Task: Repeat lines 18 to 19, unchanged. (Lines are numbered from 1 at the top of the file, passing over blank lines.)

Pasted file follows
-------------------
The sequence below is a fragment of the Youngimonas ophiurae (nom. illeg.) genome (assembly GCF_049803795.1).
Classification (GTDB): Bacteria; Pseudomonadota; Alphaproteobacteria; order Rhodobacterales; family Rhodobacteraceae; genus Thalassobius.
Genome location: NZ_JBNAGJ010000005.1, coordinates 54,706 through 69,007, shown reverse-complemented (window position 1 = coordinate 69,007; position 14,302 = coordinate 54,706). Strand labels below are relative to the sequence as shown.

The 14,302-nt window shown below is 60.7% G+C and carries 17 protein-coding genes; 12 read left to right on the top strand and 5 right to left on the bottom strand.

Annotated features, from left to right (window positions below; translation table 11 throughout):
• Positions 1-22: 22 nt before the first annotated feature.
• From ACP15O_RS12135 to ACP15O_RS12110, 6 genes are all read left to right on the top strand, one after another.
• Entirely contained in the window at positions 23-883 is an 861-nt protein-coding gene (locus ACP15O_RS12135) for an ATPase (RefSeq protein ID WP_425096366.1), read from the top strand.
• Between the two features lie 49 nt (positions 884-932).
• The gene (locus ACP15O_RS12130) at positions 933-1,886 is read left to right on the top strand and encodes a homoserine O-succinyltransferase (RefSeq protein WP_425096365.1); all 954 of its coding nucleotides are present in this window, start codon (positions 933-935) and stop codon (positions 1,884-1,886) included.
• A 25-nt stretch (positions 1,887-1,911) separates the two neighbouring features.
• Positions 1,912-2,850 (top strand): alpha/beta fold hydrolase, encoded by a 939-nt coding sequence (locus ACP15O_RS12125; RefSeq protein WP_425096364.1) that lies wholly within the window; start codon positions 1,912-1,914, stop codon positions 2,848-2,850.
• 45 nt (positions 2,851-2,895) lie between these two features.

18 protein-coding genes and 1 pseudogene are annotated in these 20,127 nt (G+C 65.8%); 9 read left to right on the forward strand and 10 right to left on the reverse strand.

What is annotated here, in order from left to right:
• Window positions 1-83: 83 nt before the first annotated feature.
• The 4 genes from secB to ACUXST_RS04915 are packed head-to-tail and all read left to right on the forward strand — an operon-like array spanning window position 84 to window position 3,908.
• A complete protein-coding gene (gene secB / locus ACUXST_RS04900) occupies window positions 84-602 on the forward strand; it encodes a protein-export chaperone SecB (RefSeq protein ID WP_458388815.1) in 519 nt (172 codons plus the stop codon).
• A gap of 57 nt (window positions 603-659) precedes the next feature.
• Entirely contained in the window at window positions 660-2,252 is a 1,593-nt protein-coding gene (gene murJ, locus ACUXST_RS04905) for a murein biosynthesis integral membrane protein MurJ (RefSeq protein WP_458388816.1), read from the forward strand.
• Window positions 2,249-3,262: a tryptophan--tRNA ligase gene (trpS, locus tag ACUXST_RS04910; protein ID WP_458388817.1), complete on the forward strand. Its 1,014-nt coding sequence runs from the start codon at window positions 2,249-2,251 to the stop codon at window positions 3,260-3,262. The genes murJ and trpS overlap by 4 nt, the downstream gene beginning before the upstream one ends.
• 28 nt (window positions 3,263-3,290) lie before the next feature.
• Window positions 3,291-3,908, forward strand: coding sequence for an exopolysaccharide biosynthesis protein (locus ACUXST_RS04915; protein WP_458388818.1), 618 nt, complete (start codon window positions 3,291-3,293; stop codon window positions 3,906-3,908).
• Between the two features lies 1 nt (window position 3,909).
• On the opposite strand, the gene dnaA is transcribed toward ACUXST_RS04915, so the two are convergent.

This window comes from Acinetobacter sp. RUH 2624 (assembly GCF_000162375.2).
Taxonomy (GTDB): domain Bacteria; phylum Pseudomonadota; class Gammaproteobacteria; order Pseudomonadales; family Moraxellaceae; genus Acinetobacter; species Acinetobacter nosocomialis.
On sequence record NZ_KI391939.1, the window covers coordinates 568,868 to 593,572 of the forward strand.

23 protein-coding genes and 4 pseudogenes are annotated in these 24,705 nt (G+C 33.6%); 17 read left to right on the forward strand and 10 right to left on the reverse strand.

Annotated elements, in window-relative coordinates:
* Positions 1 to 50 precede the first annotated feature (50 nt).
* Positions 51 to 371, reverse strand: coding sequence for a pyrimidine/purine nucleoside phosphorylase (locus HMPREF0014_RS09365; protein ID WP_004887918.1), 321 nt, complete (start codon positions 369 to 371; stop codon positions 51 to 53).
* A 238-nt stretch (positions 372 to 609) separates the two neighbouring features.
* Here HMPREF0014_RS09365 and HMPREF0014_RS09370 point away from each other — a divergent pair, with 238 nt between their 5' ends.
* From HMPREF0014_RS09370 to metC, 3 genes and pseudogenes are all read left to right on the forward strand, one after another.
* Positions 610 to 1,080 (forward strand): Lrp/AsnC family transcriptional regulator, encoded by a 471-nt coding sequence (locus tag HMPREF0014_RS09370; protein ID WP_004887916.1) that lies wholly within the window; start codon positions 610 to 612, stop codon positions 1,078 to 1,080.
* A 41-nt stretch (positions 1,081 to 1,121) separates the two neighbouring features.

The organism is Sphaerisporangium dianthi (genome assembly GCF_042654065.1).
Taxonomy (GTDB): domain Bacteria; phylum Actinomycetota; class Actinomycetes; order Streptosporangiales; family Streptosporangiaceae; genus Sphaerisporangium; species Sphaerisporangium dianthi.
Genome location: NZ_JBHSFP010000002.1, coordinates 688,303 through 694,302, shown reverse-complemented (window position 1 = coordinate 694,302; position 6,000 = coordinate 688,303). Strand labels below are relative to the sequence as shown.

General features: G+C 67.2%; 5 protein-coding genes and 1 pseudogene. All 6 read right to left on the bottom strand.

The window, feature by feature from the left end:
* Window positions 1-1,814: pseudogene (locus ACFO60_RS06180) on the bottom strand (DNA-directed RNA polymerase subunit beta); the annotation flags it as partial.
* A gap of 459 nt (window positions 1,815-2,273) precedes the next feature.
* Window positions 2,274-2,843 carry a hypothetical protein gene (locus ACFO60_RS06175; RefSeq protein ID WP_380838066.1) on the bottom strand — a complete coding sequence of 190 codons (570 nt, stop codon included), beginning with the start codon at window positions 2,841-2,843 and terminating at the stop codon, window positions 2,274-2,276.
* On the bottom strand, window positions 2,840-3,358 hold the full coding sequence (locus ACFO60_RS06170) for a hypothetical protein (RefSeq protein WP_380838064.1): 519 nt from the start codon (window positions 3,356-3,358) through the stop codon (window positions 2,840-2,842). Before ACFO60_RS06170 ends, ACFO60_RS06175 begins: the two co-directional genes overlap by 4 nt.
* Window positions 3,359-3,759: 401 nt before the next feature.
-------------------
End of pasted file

• A complete protein-coding gene (gene secB / locus ACUXST_RS04900) occupies window positions 84-602 on the forward strand; it encodes a protein-export chaperone SecB (RefSeq protein ID WP_458388815.1) in 519 nt (172 codons plus the stop codon).
• A gap of 57 nt (window positions 603-659) precedes the next feature.